In 2011 Patricia went to the Casa de la Cultura of Lanus’ Municipality. Located in the southern part of Buenos Aires urban sprawl, it is where a fair of typical Peruvian foods was being organized. It was February and the overwhelming heat of Buenos Aires made her give up the idea of taking food. Furthermore, she thought that the boom in Peruvian food started by chef Gaston Acurio was already running its course in Buenos Aires. As a result she wanted to show Peru’s culinary art but in something else than the standard hot dishes.
The Valentin Alsina Artesan Fair was held that February with signs containing strange names, such as “cremoladas” or “marcianos”. Words like juices and blended drinks were the most familiar for the Argentine public that day. People began to ask what the unfamiliar was about. What they took away was that the drinks used pure fruit pulp without any coloring agents, preservatives, or additives. As a result diabetics and people with celiacs disease could consume them without any worry.
Up until that point the product most like a marciano (Martian) until that moment had been in science fiction films and in a product called Naran Ju, which was an emulation of orange juice. It came frozen in a plastic tube and was filled with preservatives and coloring chemicals. Nevertheless, children loved to suck on that plastic tube of cold juice with a disagreeable flavor. At the fair, the questions turned into tastings and the tastings translated into sales.
From that moment on, Patricia worked to perfect the consistency of a cremolada, a Peruvian slush, until she obtained the kind they regularly provide in Peru. When she visited Peru she was able to obtain implements and machines that helped her make her products properly. She also invented new flavors, such as beet, carrot, banana, and chicha morada. Then she added peanut, pistachio, soy. Nevertheless, she did have to sacrifice some traditional Peruvian flavors since there is no lucuma in Argentina, for example. Her stands in the fairs and festivals are very colorful, worthy of photographs, and attract long lines of people who come to ask questions and then consume.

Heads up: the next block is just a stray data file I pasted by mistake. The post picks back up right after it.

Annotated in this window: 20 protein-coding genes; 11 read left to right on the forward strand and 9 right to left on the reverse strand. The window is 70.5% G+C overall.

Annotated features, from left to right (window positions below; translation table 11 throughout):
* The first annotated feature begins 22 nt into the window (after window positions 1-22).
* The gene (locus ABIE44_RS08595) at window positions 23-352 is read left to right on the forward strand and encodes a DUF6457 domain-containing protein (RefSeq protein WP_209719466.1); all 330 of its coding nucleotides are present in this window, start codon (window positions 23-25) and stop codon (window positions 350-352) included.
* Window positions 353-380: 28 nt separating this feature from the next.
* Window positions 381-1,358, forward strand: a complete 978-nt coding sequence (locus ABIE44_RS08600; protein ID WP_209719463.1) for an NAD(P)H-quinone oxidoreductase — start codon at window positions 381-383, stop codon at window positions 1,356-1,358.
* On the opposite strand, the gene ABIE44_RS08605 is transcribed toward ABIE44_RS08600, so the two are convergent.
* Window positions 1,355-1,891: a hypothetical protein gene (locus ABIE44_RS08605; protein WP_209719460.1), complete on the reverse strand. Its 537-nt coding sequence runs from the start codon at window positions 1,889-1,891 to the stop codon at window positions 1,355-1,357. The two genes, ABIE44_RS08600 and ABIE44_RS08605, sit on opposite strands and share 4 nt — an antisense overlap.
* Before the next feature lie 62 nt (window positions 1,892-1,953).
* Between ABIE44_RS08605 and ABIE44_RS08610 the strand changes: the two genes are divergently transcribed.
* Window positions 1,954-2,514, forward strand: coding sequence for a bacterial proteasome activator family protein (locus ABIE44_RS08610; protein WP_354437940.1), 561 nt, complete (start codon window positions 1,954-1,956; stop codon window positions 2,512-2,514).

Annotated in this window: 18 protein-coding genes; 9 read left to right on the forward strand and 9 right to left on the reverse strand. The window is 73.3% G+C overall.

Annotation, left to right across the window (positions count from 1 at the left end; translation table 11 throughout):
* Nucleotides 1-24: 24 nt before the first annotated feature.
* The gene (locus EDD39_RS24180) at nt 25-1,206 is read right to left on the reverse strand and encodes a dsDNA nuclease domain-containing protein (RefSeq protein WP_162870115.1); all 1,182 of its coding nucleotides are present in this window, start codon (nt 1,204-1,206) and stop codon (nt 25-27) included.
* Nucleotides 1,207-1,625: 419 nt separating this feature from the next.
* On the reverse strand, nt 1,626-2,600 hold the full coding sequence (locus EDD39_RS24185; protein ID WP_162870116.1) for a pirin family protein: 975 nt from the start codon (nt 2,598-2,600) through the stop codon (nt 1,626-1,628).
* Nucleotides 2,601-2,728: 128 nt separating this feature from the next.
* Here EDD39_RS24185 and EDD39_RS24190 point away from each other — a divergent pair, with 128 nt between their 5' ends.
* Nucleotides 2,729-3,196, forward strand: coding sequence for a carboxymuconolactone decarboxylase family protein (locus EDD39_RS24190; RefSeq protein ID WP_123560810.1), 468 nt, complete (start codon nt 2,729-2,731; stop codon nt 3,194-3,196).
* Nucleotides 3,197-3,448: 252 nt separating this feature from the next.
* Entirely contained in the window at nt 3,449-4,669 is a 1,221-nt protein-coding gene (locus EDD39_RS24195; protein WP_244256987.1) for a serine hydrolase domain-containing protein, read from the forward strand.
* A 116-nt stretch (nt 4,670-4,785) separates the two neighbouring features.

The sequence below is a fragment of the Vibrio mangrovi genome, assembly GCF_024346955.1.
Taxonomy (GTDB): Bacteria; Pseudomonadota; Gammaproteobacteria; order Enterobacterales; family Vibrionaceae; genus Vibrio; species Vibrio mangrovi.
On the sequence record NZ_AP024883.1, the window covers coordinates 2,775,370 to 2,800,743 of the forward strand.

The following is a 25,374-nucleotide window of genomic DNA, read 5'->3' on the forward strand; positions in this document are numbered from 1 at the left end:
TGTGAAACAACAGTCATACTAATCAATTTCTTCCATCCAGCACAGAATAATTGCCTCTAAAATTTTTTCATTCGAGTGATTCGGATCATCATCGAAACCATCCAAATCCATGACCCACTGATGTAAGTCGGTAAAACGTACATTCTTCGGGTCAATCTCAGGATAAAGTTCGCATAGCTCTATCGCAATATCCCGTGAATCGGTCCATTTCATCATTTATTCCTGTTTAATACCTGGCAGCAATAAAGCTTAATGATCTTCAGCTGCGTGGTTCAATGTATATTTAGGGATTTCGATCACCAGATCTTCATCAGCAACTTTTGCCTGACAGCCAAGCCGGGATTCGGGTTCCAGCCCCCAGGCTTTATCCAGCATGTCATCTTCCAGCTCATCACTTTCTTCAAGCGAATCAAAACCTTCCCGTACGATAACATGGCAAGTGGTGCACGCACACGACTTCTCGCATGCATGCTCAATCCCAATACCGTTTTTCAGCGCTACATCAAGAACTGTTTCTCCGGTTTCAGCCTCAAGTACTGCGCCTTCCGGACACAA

Patricia is now a student in the University of Lanus where she studies mico-enterprises and takes advantage of the opportunities given for entrepreneurs to develop their ideas and opportunities that other people may not see or value.
Bianca’s House (La Casita de Bianca) is the name of her business in Lanus. It repsonds to the ideals of every Peruvian mother (love for the kitchen and love for her daughter). The people in the neighborhood are making it a part of their everyday language and ways. They are consuming cremoladas, marcianos, and raspadillas (shaved ice) in their daily round. It is becoming a habit. The color and aroma of the fruits saturate her business with the “flavors of the world”. The fusion of flags, the red and white of Peru and the blue dawn of Argentina make the small place transmit joy through it colors, just as any stand of juices and drinks does in any Peruvian market.
Patricia Livano Vargas now accents her verbs on the last syllable in the Argentine way. Sometimes she says “yo”, I, as “io” and sometimes as “zho”. She talks to others with the Argentine pronoun “vos” She loves both her countries and mixes their national anthems into one single song. But above customs and idioms there is something more important. She maintains her dream. As a result, some day the flavor and consistency of the Peruvian cremolada will become popular and natural in Argentina, just because of her work and effort.